1. If the actively contracting muscles at the posterior end of an intact, spinal or decapitated eel are subjected to external restraint, a posterior resistance reflex is elicited. This reflex involves very powerful contraction in the muscles lying anteriorly and ipsilaterally to the point of restraint and thereby moves the fish backwards.

2. If the actively contracting muscles at the anterior end of a spinal or decapitated eel are subjected to external restraint (and a persistent stimulus applied simultaneously to the tail), an anterior resistance reflex is elicited. This reflex involves very powerful contraction in the muscles lying posteriorly and ipsilaterally to the point of restraint and thereby moves the fish forwards.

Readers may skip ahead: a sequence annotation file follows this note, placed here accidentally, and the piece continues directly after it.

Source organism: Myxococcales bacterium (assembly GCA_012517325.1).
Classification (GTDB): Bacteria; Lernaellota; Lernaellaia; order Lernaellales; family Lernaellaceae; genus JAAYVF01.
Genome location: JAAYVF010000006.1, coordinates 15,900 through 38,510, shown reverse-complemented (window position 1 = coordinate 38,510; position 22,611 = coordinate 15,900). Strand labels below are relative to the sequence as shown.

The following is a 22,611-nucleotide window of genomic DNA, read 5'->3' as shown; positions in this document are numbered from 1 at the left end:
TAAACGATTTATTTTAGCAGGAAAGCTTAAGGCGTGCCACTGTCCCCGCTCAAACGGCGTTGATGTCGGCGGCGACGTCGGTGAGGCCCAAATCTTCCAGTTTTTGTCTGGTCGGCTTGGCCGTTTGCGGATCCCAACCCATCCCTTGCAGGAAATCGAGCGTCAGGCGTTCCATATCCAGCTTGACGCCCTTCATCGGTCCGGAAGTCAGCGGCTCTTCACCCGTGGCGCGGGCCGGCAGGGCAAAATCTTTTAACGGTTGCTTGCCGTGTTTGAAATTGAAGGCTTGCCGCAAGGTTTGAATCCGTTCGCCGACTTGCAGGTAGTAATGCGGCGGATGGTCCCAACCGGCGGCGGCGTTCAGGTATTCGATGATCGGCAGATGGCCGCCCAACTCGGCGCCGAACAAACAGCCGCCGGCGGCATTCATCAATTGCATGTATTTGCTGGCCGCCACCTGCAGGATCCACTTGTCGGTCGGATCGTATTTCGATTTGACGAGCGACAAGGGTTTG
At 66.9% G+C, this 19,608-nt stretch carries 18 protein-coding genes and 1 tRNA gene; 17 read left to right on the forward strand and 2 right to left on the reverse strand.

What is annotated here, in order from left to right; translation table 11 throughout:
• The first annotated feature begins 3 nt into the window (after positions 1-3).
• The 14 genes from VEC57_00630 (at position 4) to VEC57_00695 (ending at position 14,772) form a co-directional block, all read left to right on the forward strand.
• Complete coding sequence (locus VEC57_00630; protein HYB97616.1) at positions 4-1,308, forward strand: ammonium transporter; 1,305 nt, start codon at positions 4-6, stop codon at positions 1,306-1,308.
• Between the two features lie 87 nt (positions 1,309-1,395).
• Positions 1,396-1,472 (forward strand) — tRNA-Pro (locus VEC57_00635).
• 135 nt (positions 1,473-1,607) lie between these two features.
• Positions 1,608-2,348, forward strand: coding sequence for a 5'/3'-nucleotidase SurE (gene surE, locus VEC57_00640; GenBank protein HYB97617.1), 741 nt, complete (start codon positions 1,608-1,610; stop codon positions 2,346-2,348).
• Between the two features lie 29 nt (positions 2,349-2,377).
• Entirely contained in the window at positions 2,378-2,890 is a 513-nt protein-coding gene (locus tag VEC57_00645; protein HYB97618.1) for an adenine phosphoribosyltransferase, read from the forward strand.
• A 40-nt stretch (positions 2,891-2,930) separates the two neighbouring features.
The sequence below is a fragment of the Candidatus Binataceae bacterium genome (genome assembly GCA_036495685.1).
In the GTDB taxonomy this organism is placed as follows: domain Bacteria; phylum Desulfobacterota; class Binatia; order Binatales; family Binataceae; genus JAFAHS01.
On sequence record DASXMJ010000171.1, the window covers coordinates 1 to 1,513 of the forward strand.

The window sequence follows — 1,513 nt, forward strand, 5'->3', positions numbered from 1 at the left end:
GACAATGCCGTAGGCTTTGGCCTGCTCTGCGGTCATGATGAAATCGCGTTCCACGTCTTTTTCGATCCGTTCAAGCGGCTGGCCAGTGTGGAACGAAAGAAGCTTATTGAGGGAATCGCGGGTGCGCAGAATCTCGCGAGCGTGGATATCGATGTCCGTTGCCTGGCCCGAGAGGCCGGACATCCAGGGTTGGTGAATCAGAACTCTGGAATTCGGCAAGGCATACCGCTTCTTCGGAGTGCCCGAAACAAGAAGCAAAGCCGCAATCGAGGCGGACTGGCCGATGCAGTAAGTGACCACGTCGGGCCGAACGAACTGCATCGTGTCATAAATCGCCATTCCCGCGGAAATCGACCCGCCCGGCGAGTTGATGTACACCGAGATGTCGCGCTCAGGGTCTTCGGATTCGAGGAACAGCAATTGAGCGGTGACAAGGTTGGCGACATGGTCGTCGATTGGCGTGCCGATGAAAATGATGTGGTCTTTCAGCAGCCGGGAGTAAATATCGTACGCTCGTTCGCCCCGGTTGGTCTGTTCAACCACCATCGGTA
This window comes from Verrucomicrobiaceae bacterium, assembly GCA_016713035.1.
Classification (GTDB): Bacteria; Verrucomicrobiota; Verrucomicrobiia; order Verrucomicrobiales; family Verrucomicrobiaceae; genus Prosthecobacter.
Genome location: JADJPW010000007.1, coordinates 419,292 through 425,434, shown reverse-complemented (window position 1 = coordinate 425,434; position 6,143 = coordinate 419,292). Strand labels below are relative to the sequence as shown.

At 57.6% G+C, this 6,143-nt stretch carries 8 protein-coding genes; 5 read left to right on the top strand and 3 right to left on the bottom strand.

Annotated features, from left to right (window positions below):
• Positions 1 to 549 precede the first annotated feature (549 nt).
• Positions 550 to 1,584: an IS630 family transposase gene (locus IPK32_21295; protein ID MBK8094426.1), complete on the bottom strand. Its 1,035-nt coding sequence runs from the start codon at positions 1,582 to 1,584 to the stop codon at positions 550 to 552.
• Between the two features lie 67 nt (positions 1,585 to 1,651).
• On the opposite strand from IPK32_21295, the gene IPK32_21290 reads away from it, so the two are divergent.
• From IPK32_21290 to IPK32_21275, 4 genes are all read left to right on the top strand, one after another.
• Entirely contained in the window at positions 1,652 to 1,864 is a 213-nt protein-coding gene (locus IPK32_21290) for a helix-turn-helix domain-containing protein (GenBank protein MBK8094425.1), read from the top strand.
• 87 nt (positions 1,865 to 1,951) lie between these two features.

3. The muscular pattern of a posterior resistance reflex is incompatible with that of a forward locomotory rhythm. Sufficiently strong external restraint inhibits a locomotory rhythm; sufficiently strong tactile stimuli (capable, when acting alone, of eliciting a forward locomotory rhythm) rapidly and completely inhibit a posterior resistance reflex. An anterior resistance reflex is slowly and incompletely inhibited by stimuli which evoke a backward locomotory rhythm.

4. If the muscular pattern of a resistance reflex is compatible with that of a locomotory rhythm (e.g. an anterior resistance reflex and a forward locomotory rhythm), the two reflexes are not mutually inhibitory but reinforce each other.

5. The resistance reflexes are used by the intact eel when escaping from a confined environment. It is suggested that they may, at other times, adjust and modify the centrally controlled locomotory rhythm which has been shown to involve only a small proportion of the total musculature.

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